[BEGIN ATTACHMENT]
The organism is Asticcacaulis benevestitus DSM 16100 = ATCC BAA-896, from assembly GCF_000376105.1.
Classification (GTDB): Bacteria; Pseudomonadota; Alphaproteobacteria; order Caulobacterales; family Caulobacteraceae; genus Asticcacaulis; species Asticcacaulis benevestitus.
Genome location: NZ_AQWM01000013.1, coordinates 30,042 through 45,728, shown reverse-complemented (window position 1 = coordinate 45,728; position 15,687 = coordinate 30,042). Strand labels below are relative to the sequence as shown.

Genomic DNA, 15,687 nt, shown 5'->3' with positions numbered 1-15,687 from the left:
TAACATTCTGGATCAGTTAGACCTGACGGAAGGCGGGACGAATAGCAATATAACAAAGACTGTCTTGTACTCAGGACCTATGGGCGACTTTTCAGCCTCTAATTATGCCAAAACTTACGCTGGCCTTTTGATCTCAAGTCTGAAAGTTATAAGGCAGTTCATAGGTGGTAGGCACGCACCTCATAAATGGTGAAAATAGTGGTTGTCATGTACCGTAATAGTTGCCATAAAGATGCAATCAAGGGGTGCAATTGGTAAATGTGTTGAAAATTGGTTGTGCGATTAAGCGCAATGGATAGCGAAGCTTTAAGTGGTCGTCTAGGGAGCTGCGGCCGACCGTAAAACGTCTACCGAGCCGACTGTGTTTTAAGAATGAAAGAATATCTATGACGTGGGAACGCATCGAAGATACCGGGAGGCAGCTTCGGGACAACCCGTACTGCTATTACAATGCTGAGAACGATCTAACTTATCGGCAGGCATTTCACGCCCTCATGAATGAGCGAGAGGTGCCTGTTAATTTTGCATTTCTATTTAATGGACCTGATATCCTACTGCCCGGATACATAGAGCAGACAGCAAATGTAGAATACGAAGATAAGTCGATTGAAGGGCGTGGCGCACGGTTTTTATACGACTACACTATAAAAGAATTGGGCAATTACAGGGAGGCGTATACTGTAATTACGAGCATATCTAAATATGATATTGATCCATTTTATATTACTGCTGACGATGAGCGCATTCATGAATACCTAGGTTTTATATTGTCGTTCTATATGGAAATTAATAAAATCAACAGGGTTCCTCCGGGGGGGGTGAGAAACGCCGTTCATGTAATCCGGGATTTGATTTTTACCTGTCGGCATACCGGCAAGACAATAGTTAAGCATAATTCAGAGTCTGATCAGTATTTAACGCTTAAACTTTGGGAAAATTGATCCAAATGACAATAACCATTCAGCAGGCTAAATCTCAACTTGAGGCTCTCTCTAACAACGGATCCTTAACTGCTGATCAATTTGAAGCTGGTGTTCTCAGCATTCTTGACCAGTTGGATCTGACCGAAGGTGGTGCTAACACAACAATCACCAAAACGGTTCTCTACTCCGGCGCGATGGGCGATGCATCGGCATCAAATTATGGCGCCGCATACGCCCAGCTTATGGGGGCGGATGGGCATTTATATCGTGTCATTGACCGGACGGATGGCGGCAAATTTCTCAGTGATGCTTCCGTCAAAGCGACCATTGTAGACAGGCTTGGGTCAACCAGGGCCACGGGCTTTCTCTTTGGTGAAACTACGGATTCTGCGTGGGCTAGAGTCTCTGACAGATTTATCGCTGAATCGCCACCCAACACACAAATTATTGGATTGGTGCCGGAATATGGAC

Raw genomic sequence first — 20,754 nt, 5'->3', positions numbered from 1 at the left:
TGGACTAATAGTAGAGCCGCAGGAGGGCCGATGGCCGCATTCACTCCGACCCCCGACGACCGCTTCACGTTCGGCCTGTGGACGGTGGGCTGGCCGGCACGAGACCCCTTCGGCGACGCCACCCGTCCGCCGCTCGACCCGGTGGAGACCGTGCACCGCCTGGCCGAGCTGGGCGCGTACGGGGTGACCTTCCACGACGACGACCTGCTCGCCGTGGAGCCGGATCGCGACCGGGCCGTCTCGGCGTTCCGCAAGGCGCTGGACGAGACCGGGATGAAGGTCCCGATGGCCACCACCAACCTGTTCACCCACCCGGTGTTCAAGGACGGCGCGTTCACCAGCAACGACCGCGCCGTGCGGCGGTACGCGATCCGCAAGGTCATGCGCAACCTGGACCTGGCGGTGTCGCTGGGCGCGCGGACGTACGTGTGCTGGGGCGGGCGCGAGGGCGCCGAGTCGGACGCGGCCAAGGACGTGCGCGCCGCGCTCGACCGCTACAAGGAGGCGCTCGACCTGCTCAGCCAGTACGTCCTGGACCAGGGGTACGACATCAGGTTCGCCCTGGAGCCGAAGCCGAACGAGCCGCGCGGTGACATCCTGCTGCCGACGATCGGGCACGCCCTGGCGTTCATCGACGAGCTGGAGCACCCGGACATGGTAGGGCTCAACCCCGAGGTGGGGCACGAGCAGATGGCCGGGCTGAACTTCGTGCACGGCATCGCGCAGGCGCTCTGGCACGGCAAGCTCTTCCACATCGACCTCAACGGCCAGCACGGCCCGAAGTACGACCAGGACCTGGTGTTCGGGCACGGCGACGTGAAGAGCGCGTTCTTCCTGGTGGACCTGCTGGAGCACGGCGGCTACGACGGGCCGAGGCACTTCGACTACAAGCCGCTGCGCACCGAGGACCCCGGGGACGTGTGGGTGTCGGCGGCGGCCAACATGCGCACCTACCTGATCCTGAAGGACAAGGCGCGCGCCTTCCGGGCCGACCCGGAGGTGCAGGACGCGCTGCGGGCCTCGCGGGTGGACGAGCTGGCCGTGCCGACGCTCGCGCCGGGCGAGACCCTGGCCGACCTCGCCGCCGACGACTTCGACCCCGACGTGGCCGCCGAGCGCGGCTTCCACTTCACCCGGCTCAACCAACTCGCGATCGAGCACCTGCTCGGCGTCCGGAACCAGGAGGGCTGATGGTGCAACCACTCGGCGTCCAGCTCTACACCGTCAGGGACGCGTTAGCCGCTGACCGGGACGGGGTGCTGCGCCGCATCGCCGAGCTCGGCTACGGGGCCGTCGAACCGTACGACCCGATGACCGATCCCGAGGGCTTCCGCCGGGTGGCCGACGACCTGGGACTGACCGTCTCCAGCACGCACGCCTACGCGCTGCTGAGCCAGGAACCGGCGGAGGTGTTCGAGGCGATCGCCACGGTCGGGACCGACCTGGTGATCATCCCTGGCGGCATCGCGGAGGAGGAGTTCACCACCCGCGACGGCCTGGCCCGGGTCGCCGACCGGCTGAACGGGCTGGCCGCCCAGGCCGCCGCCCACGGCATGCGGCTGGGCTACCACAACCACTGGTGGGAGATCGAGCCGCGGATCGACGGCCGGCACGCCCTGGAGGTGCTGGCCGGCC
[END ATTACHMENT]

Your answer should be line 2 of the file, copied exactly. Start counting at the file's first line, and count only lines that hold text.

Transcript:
Classification (GTDB): Bacteria; Pseudomonadota; Alphaproteobacteria; order Caulobacterales; family Caulobacteraceae; genus Asticcacaulis; species Asticcacaulis benevestitus.